Experiments: Self-Test Material
Egg retrieval by herring gulls
Herring gulls lay eggs in a shallow nest on the ground. The eggs are green or brown in colour and are covered in dark blotches. If an egg rolls out of the nest it is retrieved by the parent.
In an elegant series of experiments, Baerends & Kruijt investigated what properties of the egg signalled to the gull that it should be retrieved back into the nest. They removed two eggs from the nest and placed two dummies on the nest rim. The dummies were of various sizes, shapes and colours.
The investigators were interested in exploring the birds' retrieval preferences:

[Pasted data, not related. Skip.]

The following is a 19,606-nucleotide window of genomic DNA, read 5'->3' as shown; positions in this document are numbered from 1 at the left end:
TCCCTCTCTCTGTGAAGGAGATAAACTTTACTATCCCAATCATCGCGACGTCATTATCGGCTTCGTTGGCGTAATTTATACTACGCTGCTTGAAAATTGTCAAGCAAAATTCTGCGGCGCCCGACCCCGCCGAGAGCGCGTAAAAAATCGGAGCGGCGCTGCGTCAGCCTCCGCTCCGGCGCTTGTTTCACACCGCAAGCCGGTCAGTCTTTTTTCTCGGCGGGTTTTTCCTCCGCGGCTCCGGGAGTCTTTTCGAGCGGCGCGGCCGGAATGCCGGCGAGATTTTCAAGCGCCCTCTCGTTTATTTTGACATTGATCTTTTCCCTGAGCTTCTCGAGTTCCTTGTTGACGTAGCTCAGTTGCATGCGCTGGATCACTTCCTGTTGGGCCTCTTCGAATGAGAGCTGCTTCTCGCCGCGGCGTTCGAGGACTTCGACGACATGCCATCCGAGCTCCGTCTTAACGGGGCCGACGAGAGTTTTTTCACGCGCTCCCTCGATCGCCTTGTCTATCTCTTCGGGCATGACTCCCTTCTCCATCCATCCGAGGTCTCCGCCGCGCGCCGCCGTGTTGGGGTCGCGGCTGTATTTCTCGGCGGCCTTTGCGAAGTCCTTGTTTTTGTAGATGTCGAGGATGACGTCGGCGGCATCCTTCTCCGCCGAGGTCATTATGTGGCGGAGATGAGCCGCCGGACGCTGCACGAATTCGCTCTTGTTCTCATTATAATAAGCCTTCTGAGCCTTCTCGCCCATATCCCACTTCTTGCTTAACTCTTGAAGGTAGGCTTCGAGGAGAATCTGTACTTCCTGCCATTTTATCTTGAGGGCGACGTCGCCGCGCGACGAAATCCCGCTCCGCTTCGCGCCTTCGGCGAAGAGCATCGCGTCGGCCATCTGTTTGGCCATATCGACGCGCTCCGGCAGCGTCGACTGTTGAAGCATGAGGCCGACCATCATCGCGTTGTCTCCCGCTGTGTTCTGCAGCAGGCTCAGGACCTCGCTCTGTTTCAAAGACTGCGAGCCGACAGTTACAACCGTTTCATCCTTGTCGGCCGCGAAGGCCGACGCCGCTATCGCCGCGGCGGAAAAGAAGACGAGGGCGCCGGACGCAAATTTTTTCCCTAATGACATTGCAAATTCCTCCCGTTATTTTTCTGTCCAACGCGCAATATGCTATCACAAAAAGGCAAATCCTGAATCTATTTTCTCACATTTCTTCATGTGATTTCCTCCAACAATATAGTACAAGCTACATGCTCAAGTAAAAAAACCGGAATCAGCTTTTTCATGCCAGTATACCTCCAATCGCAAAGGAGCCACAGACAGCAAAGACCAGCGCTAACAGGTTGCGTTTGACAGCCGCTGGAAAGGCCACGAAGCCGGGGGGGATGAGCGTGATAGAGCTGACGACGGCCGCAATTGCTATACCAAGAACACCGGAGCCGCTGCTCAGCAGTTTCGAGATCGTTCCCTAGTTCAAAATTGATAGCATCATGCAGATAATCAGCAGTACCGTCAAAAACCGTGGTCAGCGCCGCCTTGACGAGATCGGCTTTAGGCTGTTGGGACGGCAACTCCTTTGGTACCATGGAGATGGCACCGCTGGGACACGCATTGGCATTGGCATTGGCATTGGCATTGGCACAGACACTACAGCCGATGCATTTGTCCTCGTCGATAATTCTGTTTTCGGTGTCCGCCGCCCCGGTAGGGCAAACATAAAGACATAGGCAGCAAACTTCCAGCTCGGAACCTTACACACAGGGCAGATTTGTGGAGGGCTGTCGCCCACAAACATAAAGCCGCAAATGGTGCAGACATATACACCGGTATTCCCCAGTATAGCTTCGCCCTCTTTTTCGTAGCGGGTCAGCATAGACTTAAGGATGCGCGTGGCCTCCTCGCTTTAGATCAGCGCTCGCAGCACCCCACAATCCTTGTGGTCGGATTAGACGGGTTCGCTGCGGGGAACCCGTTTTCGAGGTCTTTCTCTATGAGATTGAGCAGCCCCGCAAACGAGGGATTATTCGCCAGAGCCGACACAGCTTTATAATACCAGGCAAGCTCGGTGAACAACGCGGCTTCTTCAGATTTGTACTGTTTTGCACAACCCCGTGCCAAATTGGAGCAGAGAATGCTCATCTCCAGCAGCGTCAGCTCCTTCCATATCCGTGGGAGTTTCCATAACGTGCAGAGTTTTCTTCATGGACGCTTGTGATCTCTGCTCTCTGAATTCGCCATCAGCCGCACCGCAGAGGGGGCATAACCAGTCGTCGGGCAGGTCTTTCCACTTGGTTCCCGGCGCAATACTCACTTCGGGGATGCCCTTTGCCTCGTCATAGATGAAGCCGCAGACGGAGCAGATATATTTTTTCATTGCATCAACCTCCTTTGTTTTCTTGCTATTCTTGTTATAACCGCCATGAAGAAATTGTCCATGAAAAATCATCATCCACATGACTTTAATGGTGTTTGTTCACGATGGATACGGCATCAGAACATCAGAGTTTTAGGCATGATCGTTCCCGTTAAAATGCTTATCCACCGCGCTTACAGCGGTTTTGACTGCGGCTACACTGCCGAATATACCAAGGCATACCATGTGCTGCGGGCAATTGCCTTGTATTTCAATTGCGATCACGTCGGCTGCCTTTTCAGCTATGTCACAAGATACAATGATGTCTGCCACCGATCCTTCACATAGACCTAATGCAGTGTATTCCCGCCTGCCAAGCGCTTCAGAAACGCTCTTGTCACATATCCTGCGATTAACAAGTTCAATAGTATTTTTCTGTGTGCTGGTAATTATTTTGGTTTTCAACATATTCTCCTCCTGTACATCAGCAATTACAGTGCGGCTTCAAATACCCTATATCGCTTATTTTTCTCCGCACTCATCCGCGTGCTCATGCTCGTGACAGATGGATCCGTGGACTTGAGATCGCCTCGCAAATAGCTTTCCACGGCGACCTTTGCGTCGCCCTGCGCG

- Are bigger eggs more attractive than smaller eggs?
- What is the effect of egg colour on this behaviour?
Position preference and egg retrieval by gulls
It proved impossible to carry out a simple preference test because when two identical sized dummies were placed on the nest rim, the gull usually revealed a marked position preference, retrieving the dummy on the left first (or vice versa).
To overcome this problem, Baerends & Kruijt employed a very elegant titration technique in which position was titrated againt size. In anthropomorphic terms they said to the gull
"OK, we know you prefer the egg on your left / right hand side, but if we put this bigger egg on the right / left hand side will you retrieve it first?"